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Dr. Julian Lewis: To ask the Deputy Prime Minister what changes have been promulgated in each of the past five years to the guidelines or other criteria for the retention or destruction of departmental files. 
Phil Hope: Since May 2002, when the Office of the Deputy Prime Minister was formed, 44 schedules have been put in place for the disposal of records which are specific to its administrative activities. It also disposes of its records in accordance with over 20 guidance notes produced by The National Archives (TNA) over the last five years, covering disposal schedules, managing records in the electronic environment, as well as overarching records management guidance. Further details of this guidance can be found on TNA's website at: http://www.nationalarchives.gov.uk/recordsmanagement/advice
Vera Baird: To ask the Deputy Prime Minister what steps he is taking to ensure that (a) Supporting People scheme reviews of local women's refuges are consistent across the country, (b) Supporting People reviews are undertaken by officers who have been trained in domestic violence and (c) the national network of refuges will be (i) sustained and (ii) developed. 
Keith Hill: The Office of the Deputy Prime Minister is working in partnership with Woman's Aid to provide training to all administering authorities on reviewing domestic violence services. This will provide consistency at a national level and ensure that officers are appropriately trained.
Domestic Violence services have been "designated" which means that the approval of the Secretary of State, my right hon. Friend the Deputy Prime Minister, must be sought prior to any Supporting People funding being withdrawn. Administering Authorities must produce a five year strategy for submission to the Office of the Deputy Prime Minister by March 2005. These strategies will identify local needs and priorities and we will analyse these to ensure that the disadvantaged groups have not been marginalised. The Office of the Deputy Prime Minister will also monitor the implementation and development of the strategy.
Mr. Raynsford: The voluntary East of England Regional Assembly has 33 unelected members representing social, economic and environmental stakeholders. The full list of bodies invited by the East of England Regional Assembly to nominate stakeholders is listed as follows:
Mr. Jenkin: To ask the Deputy Prime Minister how many staff were employed by the East of England Regional Chamber in each of the last two years; and what the total staff costs were in each year. 
Mr. Battle: To ask the Deputy Prime Minister what representations he has received concerning the incorporation of (a) micro generation of renewable energy, (b) domestic combined heat and power units and (c) energy conserving building techniques in the building regulations; and if he will make a statement. 
Phil Hope: The Office of the Deputy Prime Minister has received representations on these matters in response to the consultation last summer on proposals to revise the energy efficiency provisions in the Building Regulations in England and Wales. All the responses received will shortly be made available for inspection in the Library of the House. We are, with advice from the Building Regulations Advisory Committee, reconsidering the proposals in the light of the points made with the aim of enabling the Government to lay amending legislation next summer.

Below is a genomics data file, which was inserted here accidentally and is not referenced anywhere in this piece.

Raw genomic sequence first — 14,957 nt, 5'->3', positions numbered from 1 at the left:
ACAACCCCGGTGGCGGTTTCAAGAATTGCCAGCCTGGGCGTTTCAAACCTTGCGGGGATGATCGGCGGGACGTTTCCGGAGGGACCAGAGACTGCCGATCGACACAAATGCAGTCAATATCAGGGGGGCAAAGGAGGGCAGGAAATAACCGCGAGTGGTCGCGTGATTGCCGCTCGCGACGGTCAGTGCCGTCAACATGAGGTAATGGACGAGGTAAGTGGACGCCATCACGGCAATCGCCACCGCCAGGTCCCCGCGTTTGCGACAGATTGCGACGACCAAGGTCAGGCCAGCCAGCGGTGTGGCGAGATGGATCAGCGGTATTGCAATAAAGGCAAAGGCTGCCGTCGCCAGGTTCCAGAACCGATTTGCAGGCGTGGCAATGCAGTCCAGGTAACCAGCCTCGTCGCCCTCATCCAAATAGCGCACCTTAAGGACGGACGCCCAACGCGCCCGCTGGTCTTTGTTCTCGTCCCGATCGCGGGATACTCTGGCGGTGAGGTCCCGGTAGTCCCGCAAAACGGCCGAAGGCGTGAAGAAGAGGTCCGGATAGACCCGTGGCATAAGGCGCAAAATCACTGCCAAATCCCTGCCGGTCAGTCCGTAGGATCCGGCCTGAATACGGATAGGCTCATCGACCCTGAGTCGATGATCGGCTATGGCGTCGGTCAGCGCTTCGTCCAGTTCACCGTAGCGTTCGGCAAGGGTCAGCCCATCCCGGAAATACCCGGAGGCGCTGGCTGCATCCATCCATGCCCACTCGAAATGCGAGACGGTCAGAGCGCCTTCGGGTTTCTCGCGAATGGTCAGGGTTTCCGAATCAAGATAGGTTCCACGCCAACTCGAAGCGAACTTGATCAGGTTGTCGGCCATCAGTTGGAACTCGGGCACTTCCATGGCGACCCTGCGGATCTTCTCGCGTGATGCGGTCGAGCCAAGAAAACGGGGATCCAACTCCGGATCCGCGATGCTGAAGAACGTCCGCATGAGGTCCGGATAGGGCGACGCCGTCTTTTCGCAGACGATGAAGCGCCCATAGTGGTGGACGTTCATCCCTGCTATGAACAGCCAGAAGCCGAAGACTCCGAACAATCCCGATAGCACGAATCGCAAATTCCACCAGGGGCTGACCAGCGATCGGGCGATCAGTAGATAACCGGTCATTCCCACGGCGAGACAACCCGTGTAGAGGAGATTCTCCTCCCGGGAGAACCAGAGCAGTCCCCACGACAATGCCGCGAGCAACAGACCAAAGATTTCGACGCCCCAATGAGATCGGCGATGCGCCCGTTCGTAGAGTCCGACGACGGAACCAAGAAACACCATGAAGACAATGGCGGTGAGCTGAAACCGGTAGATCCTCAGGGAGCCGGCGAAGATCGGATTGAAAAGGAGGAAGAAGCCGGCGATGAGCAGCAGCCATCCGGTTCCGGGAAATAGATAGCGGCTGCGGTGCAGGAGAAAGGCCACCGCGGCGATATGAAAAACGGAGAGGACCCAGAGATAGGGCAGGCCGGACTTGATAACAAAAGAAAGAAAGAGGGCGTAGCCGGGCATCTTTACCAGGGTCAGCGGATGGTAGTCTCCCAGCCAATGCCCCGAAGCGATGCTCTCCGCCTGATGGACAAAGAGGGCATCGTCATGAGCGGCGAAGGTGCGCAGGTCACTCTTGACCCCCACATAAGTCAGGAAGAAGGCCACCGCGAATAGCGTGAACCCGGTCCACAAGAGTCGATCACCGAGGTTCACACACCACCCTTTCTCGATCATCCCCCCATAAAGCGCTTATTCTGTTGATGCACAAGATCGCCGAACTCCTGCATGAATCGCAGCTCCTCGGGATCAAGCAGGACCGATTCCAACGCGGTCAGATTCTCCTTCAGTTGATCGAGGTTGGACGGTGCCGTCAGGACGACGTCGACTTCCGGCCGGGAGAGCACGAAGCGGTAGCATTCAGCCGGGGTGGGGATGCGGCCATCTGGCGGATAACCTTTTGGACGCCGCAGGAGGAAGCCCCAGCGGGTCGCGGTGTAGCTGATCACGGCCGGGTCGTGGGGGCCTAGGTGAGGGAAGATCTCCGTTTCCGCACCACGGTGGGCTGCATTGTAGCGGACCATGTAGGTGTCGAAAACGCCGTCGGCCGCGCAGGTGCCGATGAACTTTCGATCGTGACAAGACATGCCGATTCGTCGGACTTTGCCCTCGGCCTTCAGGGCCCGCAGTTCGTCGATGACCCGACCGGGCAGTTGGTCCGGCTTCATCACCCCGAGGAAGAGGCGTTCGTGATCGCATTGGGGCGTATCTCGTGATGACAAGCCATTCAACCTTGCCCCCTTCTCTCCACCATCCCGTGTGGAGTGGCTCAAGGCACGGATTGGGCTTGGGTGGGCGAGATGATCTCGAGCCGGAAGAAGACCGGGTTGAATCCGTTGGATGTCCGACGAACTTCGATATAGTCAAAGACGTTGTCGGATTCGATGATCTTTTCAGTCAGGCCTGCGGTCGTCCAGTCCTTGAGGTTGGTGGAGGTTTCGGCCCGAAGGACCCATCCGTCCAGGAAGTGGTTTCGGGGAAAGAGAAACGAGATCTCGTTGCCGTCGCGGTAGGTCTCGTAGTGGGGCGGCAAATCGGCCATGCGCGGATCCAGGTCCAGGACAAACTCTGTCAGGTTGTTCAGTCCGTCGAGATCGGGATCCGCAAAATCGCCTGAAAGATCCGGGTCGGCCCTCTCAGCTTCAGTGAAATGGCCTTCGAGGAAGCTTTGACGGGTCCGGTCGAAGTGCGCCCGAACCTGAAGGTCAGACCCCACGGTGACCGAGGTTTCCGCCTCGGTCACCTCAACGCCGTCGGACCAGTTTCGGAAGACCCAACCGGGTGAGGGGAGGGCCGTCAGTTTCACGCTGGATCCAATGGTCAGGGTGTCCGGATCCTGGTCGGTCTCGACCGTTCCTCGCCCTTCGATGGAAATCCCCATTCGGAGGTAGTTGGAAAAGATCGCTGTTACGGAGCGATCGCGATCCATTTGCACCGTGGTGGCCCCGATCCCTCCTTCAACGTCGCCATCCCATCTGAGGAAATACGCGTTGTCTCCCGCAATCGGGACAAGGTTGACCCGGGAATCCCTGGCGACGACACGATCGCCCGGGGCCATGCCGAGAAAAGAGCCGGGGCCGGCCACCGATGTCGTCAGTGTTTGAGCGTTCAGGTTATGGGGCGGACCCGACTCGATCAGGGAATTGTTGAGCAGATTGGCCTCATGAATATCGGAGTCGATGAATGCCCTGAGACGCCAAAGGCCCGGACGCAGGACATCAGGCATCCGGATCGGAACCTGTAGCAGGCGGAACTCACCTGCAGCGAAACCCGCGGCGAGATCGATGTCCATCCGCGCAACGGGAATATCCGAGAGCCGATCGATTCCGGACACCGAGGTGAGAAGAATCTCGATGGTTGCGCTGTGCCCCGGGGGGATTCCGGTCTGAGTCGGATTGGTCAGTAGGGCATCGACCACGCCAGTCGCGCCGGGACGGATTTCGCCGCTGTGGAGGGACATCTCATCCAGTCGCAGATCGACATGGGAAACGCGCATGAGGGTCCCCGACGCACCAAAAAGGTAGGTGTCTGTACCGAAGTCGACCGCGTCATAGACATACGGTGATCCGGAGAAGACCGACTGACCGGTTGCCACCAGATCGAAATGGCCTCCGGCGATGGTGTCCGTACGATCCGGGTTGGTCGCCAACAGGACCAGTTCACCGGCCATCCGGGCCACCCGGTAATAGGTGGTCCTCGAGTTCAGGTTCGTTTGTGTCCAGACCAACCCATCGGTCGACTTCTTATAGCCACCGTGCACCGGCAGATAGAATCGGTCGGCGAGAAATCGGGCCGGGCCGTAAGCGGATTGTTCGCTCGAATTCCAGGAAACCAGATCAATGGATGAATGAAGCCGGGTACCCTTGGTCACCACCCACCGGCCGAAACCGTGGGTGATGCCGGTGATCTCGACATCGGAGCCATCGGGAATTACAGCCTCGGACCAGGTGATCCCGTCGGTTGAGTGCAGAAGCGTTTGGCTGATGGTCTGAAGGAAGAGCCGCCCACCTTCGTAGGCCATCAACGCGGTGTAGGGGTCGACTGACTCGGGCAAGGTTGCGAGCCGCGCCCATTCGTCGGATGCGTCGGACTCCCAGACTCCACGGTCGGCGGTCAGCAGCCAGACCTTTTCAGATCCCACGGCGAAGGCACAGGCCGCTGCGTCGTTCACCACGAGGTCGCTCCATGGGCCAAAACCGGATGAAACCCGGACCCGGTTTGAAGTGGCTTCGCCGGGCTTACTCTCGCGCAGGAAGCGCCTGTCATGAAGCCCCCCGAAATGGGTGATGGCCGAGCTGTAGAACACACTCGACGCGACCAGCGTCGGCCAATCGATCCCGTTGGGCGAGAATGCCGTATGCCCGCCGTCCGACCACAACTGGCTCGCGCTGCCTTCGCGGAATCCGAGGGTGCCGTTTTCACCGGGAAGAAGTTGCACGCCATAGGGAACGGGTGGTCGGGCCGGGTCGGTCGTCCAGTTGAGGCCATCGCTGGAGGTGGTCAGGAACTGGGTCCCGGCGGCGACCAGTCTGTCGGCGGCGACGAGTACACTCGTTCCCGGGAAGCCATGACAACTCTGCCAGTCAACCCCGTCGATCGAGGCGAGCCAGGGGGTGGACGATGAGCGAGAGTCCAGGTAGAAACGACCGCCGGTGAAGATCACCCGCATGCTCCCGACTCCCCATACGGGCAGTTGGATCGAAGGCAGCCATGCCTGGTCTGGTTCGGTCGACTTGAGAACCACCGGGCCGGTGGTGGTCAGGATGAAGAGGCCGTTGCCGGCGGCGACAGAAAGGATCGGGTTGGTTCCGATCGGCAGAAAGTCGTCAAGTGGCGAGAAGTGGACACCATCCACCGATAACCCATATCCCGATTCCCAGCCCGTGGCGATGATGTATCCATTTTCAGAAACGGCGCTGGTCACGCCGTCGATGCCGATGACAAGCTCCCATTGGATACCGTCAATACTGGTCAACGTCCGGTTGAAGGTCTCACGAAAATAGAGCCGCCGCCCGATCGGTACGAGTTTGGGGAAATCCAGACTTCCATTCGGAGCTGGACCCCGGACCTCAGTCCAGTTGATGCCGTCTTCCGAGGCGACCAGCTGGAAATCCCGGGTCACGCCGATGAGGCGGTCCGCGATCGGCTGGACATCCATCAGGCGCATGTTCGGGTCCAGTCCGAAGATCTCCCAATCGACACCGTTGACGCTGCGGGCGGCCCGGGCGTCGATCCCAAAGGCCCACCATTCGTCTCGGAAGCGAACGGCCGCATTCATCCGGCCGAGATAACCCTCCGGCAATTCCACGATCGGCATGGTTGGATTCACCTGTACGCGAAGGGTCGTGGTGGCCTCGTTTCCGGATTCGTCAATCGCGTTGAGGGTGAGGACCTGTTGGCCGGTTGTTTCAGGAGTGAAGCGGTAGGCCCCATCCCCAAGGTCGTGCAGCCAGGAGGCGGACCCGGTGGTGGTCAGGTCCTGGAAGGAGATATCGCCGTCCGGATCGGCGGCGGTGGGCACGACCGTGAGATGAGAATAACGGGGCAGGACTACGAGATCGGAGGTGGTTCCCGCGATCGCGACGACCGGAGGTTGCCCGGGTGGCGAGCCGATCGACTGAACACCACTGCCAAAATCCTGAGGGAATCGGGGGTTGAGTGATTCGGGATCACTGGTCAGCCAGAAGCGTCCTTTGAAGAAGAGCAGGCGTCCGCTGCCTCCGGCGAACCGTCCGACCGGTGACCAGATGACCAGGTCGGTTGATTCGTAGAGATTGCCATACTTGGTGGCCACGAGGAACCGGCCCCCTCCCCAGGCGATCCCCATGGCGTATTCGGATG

Sue Doughty: To ask the Deputy Prime Minister whether he has received the results of the survey undertaken for the Energy Efficiency Partnership for Homes regarding levels of compliance with the 2002 changes under Part L of the Buildings Regulations; and if he will make a statement. 
Phil Hope: The Office of the Deputy Prime Minister has received the results of this survey which add to its own findings that there is cause for concern. The Government gave a commitment in the Energy White Paper to working with local authorities to see whether and how enforcement of the Building Regulations can be cost-effectively improved. Work is in progress as part of the current review of Part L and measures being considered include better guidance, dissemination and training, and expansion of the approved competent persons schemes.
Mr. McNamara: To ask the Deputy Prime Minister what national targets he has set for improvements in the (a) economic status and (b) social inclusion of the gypsy and traveller communities for the duration of the European Union Decade of Roma Inclusion to be launched in 2005; and what progress he has made towards the establishment of the information base from which to draw comparative data. 
The Decade of Roma Inclusion is an initiative involving eight states in central and south-east Europe with the objective of speeding up and improving
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the social inclusion and the economic status of the Roma in those countries. The United Kingdom is not a participant.
However, the Office of the Deputy Prime Minister is involved in a similar initiative which aims to improve the lives of gypsies and travellers in England. The Office of the Deputy Prime Minister's Social Exclusion Unit has recently begun work on a project focusing on improving service delivery for people who move frequently or have traditionally maintained a mobile lifestyle. The project's remit covers a number of different groups, including gypsies and travellers. The project output will be an analysis of the problem and an action plan for improvement, agreed across Government.
Mr. Gale: To ask the Deputy Prime Minister if he will list (a) national incidents, (b) incidents in the South East region and (c) new dimension scale incidents involving fire and rescue services that have taken place during each of the past 10 years, broken down by (i) date and (ii) location. 
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